Avian Influenza Surveillance in Waterfowl in the Atlantic Flyway

Avian Influenza Surveillance in Waterfowl in the Atlantic Flyway

In December of 2014, a novel strain of highly pathogenic avian influenza (HPAI) caused an outbreak in poultry on the West coast of the United States. 

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Survival of American Woodcock During Fall Migration

Survival of American Woodcock During Fall Migration

Providing data in management models for declining migratory bird populations.

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Science Center Objects

Bird migration remains a topic of active research through the use of new technology to provide insights relevant for the conservation of migratory birds. Satellite telemetry is used to study the movements of sea ducks and other waterbirds along the Atlantic Coast, useful data to better understand the potential impacts of offshore energy development. Radar technology is used to study the nocturnal migration of songbirds along the Appalachian Mountains and the stopover ecology of migratory birds along the Delmarva Peninsula, data that are also relevant for potential energy development projects. Additionally, the Bird Banding Laboratory hosts a dataset of more than 5 million bird encounter records providing insights into the movements of migratory birds across this hemisphere.

male mallard in flight

Photo of a male mallard duck in flight.  (Public domain.)

 

 

Avian Influenza Surveillance in Waterfowl in the Atlantic Flyway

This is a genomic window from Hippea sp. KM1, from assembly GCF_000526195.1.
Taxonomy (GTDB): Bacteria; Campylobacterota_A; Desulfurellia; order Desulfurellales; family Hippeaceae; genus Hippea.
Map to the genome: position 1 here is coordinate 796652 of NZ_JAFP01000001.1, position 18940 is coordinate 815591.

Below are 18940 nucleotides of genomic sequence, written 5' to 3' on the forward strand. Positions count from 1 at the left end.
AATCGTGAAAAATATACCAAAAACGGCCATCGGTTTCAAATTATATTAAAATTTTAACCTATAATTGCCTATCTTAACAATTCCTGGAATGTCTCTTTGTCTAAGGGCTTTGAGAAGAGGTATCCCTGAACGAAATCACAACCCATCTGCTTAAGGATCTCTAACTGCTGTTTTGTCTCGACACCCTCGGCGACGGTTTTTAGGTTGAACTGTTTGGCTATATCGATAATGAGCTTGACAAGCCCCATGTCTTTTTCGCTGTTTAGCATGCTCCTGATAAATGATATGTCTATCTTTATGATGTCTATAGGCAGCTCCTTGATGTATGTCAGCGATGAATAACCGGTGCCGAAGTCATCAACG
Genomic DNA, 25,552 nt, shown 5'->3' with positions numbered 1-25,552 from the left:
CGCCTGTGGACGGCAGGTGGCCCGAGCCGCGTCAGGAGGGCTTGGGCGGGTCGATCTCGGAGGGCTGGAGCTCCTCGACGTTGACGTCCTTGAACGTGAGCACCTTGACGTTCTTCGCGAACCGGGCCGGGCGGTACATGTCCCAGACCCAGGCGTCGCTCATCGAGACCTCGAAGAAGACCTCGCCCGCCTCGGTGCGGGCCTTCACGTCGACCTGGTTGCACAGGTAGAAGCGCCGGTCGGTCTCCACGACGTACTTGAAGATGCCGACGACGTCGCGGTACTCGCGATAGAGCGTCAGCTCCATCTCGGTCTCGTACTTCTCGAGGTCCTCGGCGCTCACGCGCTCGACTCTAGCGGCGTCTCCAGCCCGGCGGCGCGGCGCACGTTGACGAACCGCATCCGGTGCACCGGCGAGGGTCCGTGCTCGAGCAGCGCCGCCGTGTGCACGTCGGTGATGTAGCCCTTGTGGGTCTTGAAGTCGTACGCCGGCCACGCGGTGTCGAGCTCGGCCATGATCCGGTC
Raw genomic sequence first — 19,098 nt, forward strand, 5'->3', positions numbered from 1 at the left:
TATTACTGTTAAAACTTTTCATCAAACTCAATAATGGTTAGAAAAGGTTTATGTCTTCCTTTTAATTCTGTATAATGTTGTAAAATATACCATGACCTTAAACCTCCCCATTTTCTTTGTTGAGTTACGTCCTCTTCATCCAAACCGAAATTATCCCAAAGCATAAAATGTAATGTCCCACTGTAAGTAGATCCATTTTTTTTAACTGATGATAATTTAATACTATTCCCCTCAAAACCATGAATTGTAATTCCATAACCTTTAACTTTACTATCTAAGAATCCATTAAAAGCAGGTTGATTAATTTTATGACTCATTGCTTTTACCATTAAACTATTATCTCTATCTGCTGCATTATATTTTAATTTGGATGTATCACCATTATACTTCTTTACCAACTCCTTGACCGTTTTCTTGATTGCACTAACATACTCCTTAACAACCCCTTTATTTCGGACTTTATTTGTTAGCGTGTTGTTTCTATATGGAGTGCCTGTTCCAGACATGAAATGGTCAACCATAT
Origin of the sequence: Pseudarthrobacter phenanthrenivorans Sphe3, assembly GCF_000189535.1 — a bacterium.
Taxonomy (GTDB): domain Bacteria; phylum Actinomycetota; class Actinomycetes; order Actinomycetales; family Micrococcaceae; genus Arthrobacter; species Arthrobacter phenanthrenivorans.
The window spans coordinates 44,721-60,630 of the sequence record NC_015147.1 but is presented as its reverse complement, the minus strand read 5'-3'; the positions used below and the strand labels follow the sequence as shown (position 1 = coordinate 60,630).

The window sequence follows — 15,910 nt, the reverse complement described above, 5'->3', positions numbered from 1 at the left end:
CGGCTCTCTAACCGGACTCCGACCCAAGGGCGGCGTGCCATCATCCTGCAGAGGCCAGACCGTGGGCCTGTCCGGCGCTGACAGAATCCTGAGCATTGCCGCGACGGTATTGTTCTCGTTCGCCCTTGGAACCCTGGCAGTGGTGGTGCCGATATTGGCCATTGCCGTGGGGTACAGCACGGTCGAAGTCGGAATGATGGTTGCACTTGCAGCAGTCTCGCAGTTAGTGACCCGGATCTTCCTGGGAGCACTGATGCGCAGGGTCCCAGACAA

In December of 2014, a novel strain of highly pathogenic avian influenza (HPAI) caused an outbreak in poultry on the West coast of the United States. From there, the virus progressed steadily eastward, causing $3.3 billion in economic losses in addition to 50 million chickens or turkeys dying or being depopulated. While the primary mode of spread appears to be via the poultry system, wild birds have been detected with H5N8 asymptomatic infection, indicating the potential for virus spread via wild populations. The species involved and the extent of contribution of virus spread, however, are not known. As of June 2015, the new strains of HPAI have been detected in 3 of the 4 migratory flyways, with no positives yet in the Atlantic flyway; however little sampling has been conducted since the onset of the current HPAI situation.

 

 

Peenting male woodcock

Peenting male woodcock (Public domain.)

 

 

 

Survival of American Woodcock During Fall Migration

Research goals of this project are to: determine survival rates of American woodcock (Scolopax minor) during fall migration; determine survival in relation to weather along the migration route; determine age and sex-specific timing of migration and passage of woodcock through the Mid-Atlantic States. Analyses are ongoing to determine timing of passage of birds across Cape May, NJ. The ultimate goal is to provide information to be included in specific management models for declining migratory bird populations.